Nick Birnback, chief of the peacekeeping force’s public affairs section in New York, told IWPR that a “zero tolerance” policy was in place and any peacekeeper who broke the rules would be sent home.
“There is simply no excuse,” he said, adding that MONUC has recently increased foot and vehicle patrols to ensure soldiers are respecting the curfew.
In light of the problems, Birnback said the MONUC official responsible for military conduct and investigations is to be relocated from the capital Kinshasa to Goma. “Over 90 per cent of MONUC forces are in the east and so it would make sense for him to be much closer to the troops who are the source of disciplinary concern,” said Binback.
For those who want to complain, MONUC has set up a hotline where locals can report any wrongdoing by peacekeepers. Safe areas have also been established where Congolese can meet confidentially with UN officials.
However, Birnback admitted that these measures might not always be effective. “It doesn’t necessarily mean that people are aware of it – or they may be afraid to use it,” he said.
Polepole said she would not report the attack on her, as prior experience suggested there was no point. She said Congolese police believed women like her deserved this kind of treatment, and reporting incidents of sexual violence to the police was most likely to end in the arrest of the woman herself.
The Congo peacekeeping force has been beset with bad publicity in recent years, with 140 cases implicating soldiers in prostitution or sexual abuse recorded in 2004-06.
News that the Indian contingent was accused of abusing young girls came to light last month after an investigation by the UN’s Office of the Internal Oversight Services.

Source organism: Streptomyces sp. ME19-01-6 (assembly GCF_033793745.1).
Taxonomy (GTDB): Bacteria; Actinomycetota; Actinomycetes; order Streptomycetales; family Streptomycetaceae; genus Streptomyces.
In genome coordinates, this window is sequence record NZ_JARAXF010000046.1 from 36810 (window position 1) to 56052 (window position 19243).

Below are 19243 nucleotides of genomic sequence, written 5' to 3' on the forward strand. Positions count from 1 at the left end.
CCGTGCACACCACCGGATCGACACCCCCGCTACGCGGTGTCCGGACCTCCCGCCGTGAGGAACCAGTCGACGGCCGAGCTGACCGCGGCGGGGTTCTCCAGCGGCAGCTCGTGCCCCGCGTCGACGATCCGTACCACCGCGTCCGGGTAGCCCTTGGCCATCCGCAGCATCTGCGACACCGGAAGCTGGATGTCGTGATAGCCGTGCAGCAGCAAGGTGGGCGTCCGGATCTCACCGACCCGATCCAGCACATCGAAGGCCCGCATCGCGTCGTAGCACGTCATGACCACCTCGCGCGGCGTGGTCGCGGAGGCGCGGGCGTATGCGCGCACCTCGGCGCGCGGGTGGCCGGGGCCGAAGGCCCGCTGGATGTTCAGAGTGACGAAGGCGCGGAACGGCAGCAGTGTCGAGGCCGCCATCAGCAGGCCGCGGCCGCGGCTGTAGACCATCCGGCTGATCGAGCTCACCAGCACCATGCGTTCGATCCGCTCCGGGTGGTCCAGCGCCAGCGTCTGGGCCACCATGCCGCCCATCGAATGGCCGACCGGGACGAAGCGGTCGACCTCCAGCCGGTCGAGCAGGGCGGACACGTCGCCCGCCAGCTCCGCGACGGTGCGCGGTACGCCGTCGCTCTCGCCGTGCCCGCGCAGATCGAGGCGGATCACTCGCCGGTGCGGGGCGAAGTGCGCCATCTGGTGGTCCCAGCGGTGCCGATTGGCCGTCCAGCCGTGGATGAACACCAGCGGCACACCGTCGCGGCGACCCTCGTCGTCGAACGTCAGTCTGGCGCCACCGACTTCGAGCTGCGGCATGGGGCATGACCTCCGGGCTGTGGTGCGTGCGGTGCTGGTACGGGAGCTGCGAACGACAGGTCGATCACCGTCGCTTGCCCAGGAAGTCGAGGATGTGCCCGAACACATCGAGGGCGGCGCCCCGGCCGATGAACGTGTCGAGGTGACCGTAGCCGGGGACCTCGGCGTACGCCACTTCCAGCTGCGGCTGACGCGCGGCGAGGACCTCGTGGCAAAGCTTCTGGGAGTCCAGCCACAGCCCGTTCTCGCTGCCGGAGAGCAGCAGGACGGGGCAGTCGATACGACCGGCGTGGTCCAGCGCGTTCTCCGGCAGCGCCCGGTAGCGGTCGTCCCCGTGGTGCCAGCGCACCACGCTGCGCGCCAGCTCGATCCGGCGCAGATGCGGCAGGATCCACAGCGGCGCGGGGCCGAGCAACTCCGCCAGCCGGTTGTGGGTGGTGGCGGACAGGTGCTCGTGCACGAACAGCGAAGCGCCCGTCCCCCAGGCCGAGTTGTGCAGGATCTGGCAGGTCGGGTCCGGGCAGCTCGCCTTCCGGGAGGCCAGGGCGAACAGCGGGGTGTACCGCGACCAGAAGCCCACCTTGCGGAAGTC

With no power to prosecute, the UN has handed details of the allegations to the Indian authorities, who are responsible for the troops they contribute to the peacekeeping mission, and will decide whether to pursue the case further.
UN troops from India and Pakistan have also been accused of smuggling gold and trading weapons with Congolese rebels.
Birnback says bad publicity of this kind is tremendously damaging to MONUC, the world’s largest peacekeeping force, with 18,500 troops deployed in Congo.
“Anyone who takes peacekeeping seriously is deeply disturbed when they hear about things like this,” he said, “UN peacekeepers have played a central role in the stabilisation of the DRC over the past several years. When the hard work and sacrifice of so many is overshadowed by the unacceptable actions of a few, it’s bad for the UN and bad for the people of the Congo.”
The Congolese wars have claimed millions of lives and have been marked by sexual violence on a massive scale.
A recent report from the Human Rights Centre at the University of California, Berkeley, the Payson Center at Tulane University and the International Centre for Transitional Justice found that almost 16 per cent of those surveyed in three eastern provinces – North and South Kivu and Ituri – had been sexually violated. Nearly 12 per cent of those were the victims of multiple assaults, the survey found.
The Hague-based International Criminal Court, ICC, has three Ituri rebel leaders in custody and an arrest warrant outstanding for a fourth man. Sexual violence charges feature in all but one of the cases – that of Thomas Lubanga Dyilo, who is accused of recruiting children to fight in the Ituri conflict.
Reports that the soldiers sent to Congo to protect civilians from the violence are themselves accused of sex crimes against children has angered many in the region.
Christine Musaidizi from the NGO Children’s Voice says extreme poverty makes minors particularly vulnerable to exploitation.
“The striking poverty of parents and the abdication of [responsibility] of the Congolese state is happening at the cost of children’s lives,” she said.